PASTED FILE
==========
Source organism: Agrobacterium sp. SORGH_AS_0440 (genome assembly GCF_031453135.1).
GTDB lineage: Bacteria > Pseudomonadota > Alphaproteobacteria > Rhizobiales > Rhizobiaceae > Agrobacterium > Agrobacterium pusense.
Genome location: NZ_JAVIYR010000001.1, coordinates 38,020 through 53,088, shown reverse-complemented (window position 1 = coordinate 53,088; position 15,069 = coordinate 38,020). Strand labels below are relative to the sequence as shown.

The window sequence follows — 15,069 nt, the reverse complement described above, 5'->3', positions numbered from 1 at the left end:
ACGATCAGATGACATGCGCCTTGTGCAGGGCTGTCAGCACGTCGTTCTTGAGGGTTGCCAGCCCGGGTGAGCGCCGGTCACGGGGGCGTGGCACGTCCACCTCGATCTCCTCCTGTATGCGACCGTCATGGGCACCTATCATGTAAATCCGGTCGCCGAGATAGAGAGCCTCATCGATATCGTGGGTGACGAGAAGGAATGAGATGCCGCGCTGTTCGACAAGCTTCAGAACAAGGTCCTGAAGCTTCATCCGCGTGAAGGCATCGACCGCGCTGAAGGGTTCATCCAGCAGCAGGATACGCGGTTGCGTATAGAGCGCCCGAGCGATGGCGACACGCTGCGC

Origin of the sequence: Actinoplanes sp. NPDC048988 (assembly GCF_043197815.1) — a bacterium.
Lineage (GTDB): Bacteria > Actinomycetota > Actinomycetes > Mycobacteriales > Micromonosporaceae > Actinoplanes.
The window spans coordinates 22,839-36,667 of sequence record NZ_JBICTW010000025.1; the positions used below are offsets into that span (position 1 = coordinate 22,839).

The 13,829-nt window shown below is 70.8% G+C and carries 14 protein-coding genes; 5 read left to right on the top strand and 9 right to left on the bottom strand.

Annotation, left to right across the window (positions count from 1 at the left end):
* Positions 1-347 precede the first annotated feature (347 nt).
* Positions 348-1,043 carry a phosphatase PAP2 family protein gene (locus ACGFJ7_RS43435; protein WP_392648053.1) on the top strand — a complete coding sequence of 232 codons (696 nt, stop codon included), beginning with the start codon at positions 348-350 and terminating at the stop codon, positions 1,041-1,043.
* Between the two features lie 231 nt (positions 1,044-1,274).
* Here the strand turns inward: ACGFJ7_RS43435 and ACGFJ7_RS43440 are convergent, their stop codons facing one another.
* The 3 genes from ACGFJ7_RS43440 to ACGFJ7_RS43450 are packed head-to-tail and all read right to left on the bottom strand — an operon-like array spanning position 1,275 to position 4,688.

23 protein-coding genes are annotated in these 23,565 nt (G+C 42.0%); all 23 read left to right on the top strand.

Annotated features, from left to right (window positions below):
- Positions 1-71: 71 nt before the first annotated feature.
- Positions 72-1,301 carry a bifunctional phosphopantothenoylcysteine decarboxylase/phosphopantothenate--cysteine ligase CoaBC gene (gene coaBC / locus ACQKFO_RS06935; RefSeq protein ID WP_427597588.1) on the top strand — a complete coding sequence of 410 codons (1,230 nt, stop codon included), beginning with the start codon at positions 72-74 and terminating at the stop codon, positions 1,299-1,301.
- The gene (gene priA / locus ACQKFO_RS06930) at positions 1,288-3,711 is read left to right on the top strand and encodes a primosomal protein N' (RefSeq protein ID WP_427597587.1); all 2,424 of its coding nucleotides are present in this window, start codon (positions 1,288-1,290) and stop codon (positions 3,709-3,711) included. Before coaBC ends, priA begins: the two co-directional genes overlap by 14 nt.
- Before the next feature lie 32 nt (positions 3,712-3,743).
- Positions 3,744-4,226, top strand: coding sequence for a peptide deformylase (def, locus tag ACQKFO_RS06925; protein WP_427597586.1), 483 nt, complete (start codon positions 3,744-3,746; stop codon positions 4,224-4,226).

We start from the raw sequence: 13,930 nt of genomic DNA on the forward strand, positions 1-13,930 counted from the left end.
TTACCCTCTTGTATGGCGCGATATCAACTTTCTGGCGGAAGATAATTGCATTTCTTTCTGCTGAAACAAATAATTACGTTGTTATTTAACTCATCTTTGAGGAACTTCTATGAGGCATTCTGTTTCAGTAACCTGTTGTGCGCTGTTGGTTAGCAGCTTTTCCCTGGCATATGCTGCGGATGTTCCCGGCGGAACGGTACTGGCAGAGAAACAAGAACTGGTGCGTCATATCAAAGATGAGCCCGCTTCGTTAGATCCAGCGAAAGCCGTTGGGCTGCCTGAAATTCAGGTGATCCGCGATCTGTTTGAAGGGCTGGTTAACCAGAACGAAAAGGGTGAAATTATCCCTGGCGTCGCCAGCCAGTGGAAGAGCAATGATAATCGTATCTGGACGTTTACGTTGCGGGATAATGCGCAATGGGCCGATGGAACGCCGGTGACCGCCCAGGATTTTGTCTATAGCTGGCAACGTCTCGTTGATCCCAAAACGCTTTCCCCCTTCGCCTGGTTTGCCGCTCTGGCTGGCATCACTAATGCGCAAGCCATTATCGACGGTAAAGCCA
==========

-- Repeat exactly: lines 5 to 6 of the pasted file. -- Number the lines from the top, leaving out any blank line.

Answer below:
ACGATCAGATGACATGCGCCTTGTGCAGGGCTGTCAGCACGTCGTTCTTGAGGGTTGCCAGCCCGGGTGAGCGCCGGTCACGGGGGCGTGGCACGTCCACCTCGATCTCCTCCTGTATGCGACCGTCATGGGCACCTATCATGTAAATCCGGTCGCCGAGATAGAGAGCCTCATCGATATCGTGGGTGACGAGAAGGAATGAGATGCCGCGCTGTTCGACAAGCTTCAGAACAAGGTCCTGAAGCTTCATCCGCGTGAAGGCATCGACCGCGCTGAAGGGTTCATCCAGCAGCAGGATACGCGGTTGCGTATAGAGCGCCCGAGCGATGGCGACACGCTGCGC

Origin of the sequence: Actinoplanes sp. NPDC048988 (assembly GCF_043197815.1) — a bacterium.